As Torchwood has been moving from BBC Three up to BBC Two and so on, how has that affected things? And how has the growing number of people watching affected things?

MYLES: You go in to do a show, you give 101 percent no matter what channel it's on. To me, it doesn't make any difference. This, when it runs on BBC One, obviously has a wider range and a much bigger audience, which can only be a good thing. As you've said, we've gone from Three to Two to One, and it doesn't matter. It's not going to affect the performances or the storylines or anything. If anything, it's empowered us. It's enhanced what we've got to give, because now we've got to hit the mark and there's no weak link.

LYN: Moving into the more mainstream channel, we wanted to take our core fans with us. But there's no watering down. There's no pulling back from some of the braver things that Torchwood does.

MYLES: Otherwise we'd be cheating the fans that we've already got!

LYN: It wouldn't be Torchwood.

MYLES: Exactly. It's just everything Torchwood is about ... and then there's more.

As far as doing the radio show - I mean, physically [to Myles], you're great. You make funny faces and stuff, but on the radio you can't do that. Was that especially challenging? Have you done radio work before?

MYLES: Yes. Radio is very, very difficult, because all you've got is your voice. The best bit of advice I've ever had for radio is, when you're talking into the microphone, you're talking to one person. It makes it very intimate. It makes the listener think that you're talking to them. So it's far more intimate than TV or film or anything - it's the most intimate thing, actually. It's the most intimate form of what I do, is radio. It's quiet and it's unique. You've got to keep your voice very powerful to tell a story, and to keep the listener engaged.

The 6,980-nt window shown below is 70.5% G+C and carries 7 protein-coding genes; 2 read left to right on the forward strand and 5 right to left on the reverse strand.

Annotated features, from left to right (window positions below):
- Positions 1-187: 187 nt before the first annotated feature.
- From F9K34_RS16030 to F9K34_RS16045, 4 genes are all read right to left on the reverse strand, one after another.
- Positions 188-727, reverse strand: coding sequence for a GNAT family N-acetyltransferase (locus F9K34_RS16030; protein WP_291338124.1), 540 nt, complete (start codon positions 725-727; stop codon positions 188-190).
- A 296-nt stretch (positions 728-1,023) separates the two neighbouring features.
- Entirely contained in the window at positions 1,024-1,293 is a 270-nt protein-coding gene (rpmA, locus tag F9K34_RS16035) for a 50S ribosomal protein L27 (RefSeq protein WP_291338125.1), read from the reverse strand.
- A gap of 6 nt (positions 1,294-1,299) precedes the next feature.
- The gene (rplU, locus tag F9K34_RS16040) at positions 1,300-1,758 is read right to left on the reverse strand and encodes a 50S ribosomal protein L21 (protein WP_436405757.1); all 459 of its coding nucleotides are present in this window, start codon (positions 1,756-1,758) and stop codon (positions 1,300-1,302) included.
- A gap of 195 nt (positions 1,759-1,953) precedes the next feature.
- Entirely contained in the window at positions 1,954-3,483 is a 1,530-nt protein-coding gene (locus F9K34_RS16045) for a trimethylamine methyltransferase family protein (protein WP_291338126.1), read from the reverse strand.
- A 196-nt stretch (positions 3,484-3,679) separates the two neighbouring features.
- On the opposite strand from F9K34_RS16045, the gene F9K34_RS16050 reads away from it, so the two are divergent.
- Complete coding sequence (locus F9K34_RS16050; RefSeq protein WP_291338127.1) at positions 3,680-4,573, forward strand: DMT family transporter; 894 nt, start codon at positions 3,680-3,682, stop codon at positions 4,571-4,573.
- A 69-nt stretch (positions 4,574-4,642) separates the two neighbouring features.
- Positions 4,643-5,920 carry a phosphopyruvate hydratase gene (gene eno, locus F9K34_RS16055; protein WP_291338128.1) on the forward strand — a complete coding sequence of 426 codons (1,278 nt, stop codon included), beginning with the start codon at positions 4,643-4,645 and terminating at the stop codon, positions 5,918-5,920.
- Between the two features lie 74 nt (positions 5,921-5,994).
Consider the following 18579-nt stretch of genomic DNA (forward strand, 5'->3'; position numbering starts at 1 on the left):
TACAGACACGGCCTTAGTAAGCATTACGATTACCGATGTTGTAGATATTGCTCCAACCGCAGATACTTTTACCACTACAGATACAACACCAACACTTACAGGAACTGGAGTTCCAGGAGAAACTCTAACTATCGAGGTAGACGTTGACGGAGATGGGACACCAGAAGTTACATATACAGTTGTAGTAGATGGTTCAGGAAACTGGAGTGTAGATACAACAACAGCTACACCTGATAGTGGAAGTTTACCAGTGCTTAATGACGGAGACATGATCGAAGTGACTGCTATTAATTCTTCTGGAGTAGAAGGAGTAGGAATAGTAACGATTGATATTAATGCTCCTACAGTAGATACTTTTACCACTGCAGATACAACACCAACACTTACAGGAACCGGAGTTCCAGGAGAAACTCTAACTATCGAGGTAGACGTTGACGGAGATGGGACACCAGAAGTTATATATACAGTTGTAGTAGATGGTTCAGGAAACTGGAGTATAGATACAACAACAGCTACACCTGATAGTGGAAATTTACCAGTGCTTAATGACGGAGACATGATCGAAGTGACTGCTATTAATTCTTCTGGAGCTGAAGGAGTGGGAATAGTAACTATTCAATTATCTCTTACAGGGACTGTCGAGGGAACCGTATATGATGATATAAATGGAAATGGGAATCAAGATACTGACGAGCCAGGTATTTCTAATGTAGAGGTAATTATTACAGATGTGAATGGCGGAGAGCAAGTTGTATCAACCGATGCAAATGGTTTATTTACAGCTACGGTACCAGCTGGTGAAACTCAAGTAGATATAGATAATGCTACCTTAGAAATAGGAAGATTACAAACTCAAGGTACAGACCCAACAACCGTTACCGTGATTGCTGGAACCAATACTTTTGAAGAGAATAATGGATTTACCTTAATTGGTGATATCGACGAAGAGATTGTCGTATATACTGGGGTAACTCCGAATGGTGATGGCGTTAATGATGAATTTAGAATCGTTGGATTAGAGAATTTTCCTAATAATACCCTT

For both of you, could you pick a favorite Torchwood moment? It could be something that happened on set, or your favorite scene in the show - just anything that you particularly like. I don't like favorites questions, so if you just want to pick some moment that you like off the top of your head, that's fine too.

MYLES: I think the moment where Gwen catches Ianto and Jack kissing is hilarious. And even doing it - I had to go in, and they would be kissing, and then I'd say, "Oh! My God!" And I didn't, for a good long while. I kind of let them carry on. And they were like, "Oh, please, Eve! [laughs]" And so we did it again. And that was great fun.

LYN: And Gwen's wedding, I absolutely loved.

MYLES: It was daft!

LYN: Yeah! And that, classically, is an episode that brings an awful lot of humor into the show, which is really important.

Is there stuff that you feel like you wish the US audiences would get, or do you think so far our reactions have been similar to what you've experienced over there?

LYN: Yeah, we want for you to get it all!

MYLES: Absolutely.

In the difference of reactions, has there been anything that's surprising?

MYLES: This. This entire thing ... absolutely blows my brain out of my ears. It's incredible. The warmth, the reception we have received - from getting off the plane! - has been electrifying. It's something that I'm going to - I don't want to speak for Euros - but we're going to be able to take home with us and tell people about. It's been extraordinary.

LYN: Yeah, thank you so much.